The English-born American sociologist Richard Louis Dugdale (1841-1883), one of the first investigators to study familial feeblemindedness and criminality, is chiefly known as the author of "The Jukes."
Richard Dugdale was born in Paris of English parentage. He came to New York City with his parents in 1851, where he attended the public schools until, at the age of 14, having shown some ability in drawing, he was employed briefly as a sculptor. At the age of 17 he went with his parents to live on a farm in Indiana. Unable to perform manual labor because of heart trouble, Dugdale learned shorthand. In 1860 he obtained employment as a stenographer in New York City.
Dugdale attended night school at Cooper Union. He developed an overriding interest in sociological questions and was determined to be a social investigator. Since he lacked the academic degrees necessary for a university position, he entered business to accumulate enough money to allow him to pursue such a career.
In 1868 Dugdale became a member of the executive committee of the Prison Association of New York and 6 years later was appointed a committee of one to investigate 13 county jails. Struck by the consanguinity of many of the criminals, he used private funds to make a detailed study of one large family connection, "the Jukes," a fictitious name for a real family. The results of the research were published in 1875 as a Prison Association report, entitled The Jukes: A Study in Crime, Pauperism, Disease, and Heredity. The publication created a popular uproar, especially in the press. It was republished in 1877, together with his Further Studies of Criminals.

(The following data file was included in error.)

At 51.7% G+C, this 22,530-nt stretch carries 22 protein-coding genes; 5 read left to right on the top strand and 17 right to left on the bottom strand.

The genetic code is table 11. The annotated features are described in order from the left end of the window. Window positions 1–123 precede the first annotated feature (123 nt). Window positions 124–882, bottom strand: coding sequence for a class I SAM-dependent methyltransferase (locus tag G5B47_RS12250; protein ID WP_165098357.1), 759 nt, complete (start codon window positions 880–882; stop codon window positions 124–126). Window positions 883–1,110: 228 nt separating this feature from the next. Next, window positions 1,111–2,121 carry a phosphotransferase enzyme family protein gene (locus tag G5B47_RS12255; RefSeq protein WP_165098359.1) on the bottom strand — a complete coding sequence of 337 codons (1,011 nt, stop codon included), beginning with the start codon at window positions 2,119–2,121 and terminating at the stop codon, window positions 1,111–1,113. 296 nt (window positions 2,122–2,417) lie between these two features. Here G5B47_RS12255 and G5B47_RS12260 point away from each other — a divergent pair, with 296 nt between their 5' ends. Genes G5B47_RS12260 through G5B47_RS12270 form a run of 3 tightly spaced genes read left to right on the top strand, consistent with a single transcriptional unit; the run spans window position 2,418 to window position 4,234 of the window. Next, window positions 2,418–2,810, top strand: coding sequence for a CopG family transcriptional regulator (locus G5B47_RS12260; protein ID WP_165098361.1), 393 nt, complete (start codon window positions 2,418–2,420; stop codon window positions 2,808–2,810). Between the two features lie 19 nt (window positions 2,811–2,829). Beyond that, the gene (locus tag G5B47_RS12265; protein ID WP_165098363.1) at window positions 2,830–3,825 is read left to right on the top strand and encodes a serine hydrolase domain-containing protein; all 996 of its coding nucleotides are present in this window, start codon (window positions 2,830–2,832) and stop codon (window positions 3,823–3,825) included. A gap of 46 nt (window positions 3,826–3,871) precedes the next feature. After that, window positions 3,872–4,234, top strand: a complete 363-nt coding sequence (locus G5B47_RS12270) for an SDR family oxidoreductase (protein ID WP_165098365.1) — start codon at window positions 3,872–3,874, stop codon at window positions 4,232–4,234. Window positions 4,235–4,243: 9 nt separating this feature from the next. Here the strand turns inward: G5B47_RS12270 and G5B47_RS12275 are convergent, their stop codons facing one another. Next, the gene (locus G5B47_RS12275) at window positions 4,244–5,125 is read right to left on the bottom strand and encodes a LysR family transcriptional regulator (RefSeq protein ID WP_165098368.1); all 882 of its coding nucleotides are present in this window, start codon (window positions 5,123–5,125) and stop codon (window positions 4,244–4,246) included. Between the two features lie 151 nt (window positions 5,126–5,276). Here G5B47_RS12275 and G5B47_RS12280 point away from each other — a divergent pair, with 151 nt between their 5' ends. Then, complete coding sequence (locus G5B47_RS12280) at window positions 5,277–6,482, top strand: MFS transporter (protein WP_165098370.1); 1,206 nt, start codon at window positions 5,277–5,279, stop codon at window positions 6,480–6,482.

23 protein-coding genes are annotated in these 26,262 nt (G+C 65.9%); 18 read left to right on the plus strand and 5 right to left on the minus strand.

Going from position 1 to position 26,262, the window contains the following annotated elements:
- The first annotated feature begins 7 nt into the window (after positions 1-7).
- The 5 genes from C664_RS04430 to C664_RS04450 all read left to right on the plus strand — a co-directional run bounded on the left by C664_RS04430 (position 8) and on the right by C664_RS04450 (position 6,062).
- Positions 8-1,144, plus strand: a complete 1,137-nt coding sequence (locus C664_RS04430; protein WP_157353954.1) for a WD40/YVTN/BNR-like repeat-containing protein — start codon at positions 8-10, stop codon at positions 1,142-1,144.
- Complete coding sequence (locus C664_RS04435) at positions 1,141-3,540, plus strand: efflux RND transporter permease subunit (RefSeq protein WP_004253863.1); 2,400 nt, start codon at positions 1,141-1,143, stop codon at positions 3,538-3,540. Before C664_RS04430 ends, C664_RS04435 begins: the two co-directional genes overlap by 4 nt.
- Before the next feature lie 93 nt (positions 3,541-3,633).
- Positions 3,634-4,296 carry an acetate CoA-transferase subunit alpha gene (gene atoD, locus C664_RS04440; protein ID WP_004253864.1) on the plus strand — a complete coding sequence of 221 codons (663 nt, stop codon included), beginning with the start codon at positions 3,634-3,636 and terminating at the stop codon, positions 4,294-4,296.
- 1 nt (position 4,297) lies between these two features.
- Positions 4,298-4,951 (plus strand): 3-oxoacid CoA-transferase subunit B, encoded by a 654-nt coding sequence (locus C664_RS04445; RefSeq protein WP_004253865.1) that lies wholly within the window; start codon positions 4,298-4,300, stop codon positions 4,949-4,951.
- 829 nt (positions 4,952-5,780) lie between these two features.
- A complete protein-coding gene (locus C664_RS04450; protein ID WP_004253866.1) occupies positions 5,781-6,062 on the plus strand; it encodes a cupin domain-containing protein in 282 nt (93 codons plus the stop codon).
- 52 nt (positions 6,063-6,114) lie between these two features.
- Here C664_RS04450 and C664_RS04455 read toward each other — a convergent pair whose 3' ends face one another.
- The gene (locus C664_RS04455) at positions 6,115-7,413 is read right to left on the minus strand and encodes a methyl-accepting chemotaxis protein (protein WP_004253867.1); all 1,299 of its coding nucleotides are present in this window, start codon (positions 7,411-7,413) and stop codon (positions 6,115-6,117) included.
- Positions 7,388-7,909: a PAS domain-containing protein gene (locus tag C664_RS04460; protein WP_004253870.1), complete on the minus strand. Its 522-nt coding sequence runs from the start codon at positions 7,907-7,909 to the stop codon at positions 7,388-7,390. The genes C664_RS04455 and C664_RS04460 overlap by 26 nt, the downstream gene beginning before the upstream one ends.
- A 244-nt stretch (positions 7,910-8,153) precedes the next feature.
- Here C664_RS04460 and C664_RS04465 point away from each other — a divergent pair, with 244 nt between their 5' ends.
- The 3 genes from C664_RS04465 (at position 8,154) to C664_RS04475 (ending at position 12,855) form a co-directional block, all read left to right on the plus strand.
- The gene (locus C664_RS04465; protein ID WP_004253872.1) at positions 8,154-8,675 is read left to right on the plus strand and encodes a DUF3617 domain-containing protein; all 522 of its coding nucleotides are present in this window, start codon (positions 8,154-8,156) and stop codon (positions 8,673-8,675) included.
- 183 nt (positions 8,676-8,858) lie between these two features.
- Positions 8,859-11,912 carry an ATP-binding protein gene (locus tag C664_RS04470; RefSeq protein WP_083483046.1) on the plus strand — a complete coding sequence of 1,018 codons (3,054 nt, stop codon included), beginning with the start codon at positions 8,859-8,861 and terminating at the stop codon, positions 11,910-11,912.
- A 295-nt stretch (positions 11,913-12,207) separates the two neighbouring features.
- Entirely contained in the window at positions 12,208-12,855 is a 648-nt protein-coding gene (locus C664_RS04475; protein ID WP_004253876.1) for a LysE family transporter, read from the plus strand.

Dugdale believed that the results of his research indicated that heredity was of more importance than environment as a limiting factor in determining character and behavior, although at the same time he tried to give proper emphasis to environment. As evidence, he cited statistics relating to "the Jukes family." He discovered that of 709 persons (540 of "Jukes" blood and 169 of other strains connected to the family by marriage or cohabitation) 180 had been in the poorhouse or received relief for a total of 800 years, 140 had been convicted of criminal offenses, 60 had been habitual thieves, seven had been murdered, 50 had been common prostitutes, 40 women venereally diseased had infected at least 440 persons, and there had been 30 prosecutions over bastardy. All this had cost the state a minimum of $1,308,000.
Most of Dugdale's assumptions and conclusions about hereditary degeneracy are no longer accepted. What Dugdale had discerned is today known as "the poverty cycle" or "culture of poverty," and is believed to be the result of environment, not heredity. The value of his work was that it greatly stimulated discussion and controversy in areas which were much in need of investigation, and on which no unanimous agreement is yet in sight.
In 1880 Dugdale became the first secretary of the Society for Political Education. He was also a member of many sociological and civic organizations, wrote for scholarly reviews, and addressed leading scientific associations, particularly on criminology. The discovery of Dugdale's original manuscript in 1911, revealing the true names of the family, enabled Arthur H. Estabrook to make his comparative study, The Jukes in 1915 (1916).
Further Reading on Richard Louis Dugdale
Arthur H. Estabrook, The Jukes in 1915 (1916), contains a memoir of Dugdale and his work. See also George Haven Putnam, Memories of a Publisher, 1865-1915 (1915; 2d ed. 1916).